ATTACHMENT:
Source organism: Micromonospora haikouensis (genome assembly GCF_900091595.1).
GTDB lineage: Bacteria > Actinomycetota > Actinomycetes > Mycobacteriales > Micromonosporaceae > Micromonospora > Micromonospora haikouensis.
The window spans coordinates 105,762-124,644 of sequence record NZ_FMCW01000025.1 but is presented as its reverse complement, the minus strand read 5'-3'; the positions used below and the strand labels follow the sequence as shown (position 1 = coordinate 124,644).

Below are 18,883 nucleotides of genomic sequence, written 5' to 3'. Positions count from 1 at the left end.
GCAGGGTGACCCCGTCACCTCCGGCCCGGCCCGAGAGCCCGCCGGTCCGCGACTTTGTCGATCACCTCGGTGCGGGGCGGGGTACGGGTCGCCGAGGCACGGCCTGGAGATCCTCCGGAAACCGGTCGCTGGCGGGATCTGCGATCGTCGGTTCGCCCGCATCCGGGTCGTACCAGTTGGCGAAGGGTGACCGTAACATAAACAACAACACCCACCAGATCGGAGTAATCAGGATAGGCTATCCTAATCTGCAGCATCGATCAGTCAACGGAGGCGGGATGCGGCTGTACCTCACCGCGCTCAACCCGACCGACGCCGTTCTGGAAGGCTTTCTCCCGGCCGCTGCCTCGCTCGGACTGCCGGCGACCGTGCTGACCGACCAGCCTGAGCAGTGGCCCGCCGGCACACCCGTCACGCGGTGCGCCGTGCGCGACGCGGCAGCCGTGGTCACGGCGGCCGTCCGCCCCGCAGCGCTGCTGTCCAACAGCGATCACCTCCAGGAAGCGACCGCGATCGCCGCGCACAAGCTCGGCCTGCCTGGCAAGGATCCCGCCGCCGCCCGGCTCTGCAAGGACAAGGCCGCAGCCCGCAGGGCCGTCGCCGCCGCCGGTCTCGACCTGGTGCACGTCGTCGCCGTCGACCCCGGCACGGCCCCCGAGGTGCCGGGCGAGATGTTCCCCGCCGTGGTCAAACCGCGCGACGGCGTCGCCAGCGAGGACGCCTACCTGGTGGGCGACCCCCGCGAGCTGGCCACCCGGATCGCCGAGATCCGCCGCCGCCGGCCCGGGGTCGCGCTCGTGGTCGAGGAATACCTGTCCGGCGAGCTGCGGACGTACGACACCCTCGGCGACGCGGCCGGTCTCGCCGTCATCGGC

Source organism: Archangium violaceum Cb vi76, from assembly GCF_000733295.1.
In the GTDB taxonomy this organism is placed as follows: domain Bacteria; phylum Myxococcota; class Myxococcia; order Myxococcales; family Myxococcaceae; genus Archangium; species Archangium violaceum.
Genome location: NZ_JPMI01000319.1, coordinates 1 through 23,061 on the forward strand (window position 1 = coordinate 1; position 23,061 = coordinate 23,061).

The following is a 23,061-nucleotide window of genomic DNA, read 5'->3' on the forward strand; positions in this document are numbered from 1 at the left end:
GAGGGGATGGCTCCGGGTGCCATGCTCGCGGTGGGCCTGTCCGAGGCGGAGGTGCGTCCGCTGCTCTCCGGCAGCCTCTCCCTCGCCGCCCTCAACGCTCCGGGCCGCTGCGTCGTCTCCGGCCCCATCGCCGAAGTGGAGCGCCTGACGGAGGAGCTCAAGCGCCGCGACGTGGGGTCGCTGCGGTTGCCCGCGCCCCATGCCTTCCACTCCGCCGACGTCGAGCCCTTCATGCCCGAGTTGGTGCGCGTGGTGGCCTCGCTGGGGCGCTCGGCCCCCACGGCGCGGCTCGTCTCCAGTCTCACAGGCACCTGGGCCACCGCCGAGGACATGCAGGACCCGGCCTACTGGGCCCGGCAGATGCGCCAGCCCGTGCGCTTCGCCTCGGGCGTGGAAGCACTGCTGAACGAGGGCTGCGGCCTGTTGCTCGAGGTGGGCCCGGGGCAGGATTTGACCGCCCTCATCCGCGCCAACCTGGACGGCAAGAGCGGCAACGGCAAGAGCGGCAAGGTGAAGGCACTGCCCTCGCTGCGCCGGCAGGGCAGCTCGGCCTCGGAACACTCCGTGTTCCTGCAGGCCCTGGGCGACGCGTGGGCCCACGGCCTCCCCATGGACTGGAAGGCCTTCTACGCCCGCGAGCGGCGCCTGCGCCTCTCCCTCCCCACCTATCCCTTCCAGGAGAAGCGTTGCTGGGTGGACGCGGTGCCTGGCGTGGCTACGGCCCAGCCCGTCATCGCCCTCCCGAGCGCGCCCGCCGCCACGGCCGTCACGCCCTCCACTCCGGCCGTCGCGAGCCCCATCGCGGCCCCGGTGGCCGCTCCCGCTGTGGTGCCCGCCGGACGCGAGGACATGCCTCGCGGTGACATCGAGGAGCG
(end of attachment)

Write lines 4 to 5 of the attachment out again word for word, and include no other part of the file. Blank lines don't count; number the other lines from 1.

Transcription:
Below are 18,883 nucleotides of genomic sequence, written 5' to 3'. Positions count from 1 at the left end.
GCAGGGTGACCCCGTCACCTCCGGCCCGGCCCGAGAGCCCGCCGGTCCGCGACTTTGTCGATCACCTCGGTGCGGGGCGGGGTACGGGTCGCCGAGGCACGGCCTGGAGATCCTCCGGAAACCGGTCGCTGGCGGGATCTGCGATCGTCGGTTCGCCCGCATCCGGGTCGTACCAGTTGGCGAAGGGTGACCGTAACATAAACAACAACACCCACCAGATCGGAGTAATCAGGATAGGCTATCCTAATCTGCAGCATCGATCAGTCAACGGAGGCGGGATGCGGCTGTACCTCACCGCGCTCAACCCGACCGACGCCGTTCTGGAAGGCTTTCTCCCGGCCGCTGCCTCGCTCGGACTGCCGGCGACCGTGCTGACCGACCAGCCTGAGCAGTGGCCCGCCGGCACACCCGTCACGCGGTGCGCCGTGCGCGACGCGGCAGCCGTGGTCACGGCGGCCGTCCGCCCCGCAGCGCTGCTGTCCAACAGCGATCACCTCCAGGAAGCGACCGCGATCGCCGCGCACAAGCTCGGCCTGCCTGGCAAGGATCCCGCCGCCGCCCGGCTCTGCAAGGACAAGGCCGCAGCCCGCAGGGCCGTCGCCGCCGCCGGTCTCGACCTGGTGCACGTCGTCGCCGTCGACCCCGGCACGGCCCCCGAGGTGCCGGGCGAGATGTTCCCCGCCGTGGTCAAACCGCGCGACGGCGTCGCCAGCGAGGACGCCTACCTGGTGGGCGACCCCCGCGAGCTGGCCACCCGGATCGCCGAGATCCGCCGCCGCCGGCCCGGGGTCGCGCTCGTGGTCGAGGAATACCTGTCCGGCGAGCTGCGGACGTACGACACCCTCGGCGACGCGGCCGGTCTCGCCGTCATCGGC